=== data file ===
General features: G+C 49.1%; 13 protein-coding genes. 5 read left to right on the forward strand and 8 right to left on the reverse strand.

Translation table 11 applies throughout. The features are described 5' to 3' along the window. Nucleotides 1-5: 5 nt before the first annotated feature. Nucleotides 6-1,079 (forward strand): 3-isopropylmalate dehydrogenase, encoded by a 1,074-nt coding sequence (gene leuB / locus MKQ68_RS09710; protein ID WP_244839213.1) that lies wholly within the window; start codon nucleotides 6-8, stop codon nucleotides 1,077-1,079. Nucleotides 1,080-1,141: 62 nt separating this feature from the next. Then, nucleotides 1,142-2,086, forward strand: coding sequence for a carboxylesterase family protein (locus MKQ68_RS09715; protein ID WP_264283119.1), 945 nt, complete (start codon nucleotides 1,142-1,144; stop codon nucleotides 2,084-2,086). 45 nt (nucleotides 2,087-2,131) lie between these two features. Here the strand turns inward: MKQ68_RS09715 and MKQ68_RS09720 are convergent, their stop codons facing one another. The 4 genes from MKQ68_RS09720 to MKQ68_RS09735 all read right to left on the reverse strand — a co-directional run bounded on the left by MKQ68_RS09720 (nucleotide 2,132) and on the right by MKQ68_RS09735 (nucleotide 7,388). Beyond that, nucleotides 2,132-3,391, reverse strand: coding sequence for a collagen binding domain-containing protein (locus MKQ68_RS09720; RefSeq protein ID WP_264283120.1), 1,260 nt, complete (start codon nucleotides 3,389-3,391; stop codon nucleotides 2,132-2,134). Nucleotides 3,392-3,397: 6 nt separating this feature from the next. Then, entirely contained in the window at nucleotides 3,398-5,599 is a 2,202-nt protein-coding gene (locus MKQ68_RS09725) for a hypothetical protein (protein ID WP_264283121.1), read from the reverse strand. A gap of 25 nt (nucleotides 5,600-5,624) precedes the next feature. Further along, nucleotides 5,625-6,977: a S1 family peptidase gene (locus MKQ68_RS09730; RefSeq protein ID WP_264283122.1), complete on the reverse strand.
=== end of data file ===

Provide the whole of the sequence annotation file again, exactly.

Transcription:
General features: G+C 49.1%; 13 protein-coding genes. 5 read left to right on the forward strand and 8 right to left on the reverse strand.

Translation table 11 applies throughout. The features are described 5' to 3' along the window. Nucleotides 1-5: 5 nt before the first annotated feature. Nucleotides 6-1,079 (forward strand): 3-isopropylmalate dehydrogenase, encoded by a 1,074-nt coding sequence (gene leuB / locus MKQ68_RS09710; protein ID WP_244839213.1) that lies wholly within the window; start codon nucleotides 6-8, stop codon nucleotides 1,077-1,079. Nucleotides 1,080-1,141: 62 nt separating this feature from the next. Then, nucleotides 1,142-2,086, forward strand: coding sequence for a carboxylesterase family protein (locus MKQ68_RS09715; protein ID WP_264283119.1), 945 nt, complete (start codon nucleotides 1,142-1,144; stop codon nucleotides 2,084-2,086). 45 nt (nucleotides 2,087-2,131) lie between these two features. Here the strand turns inward: MKQ68_RS09715 and MKQ68_RS09720 are convergent, their stop codons facing one another. The 4 genes from MKQ68_RS09720 to MKQ68_RS09735 all read right to left on the reverse strand — a co-directional run bounded on the left by MKQ68_RS09720 (nucleotide 2,132) and on the right by MKQ68_RS09735 (nucleotide 7,388). Beyond that, nucleotides 2,132-3,391, reverse strand: coding sequence for a collagen binding domain-containing protein (locus MKQ68_RS09720; RefSeq protein ID WP_264283120.1), 1,260 nt, complete (start codon nucleotides 3,389-3,391; stop codon nucleotides 2,132-2,134). Nucleotides 3,392-3,397: 6 nt separating this feature from the next. Then, entirely contained in the window at nucleotides 3,398-5,599 is a 2,202-nt protein-coding gene (locus MKQ68_RS09725) for a hypothetical protein (protein ID WP_264283121.1), read from the reverse strand. A gap of 25 nt (nucleotides 5,600-5,624) precedes the next feature. Further along, nucleotides 5,625-6,977: a S1 family peptidase gene (locus MKQ68_RS09730; RefSeq protein ID WP_264283122.1), complete on the reverse strand.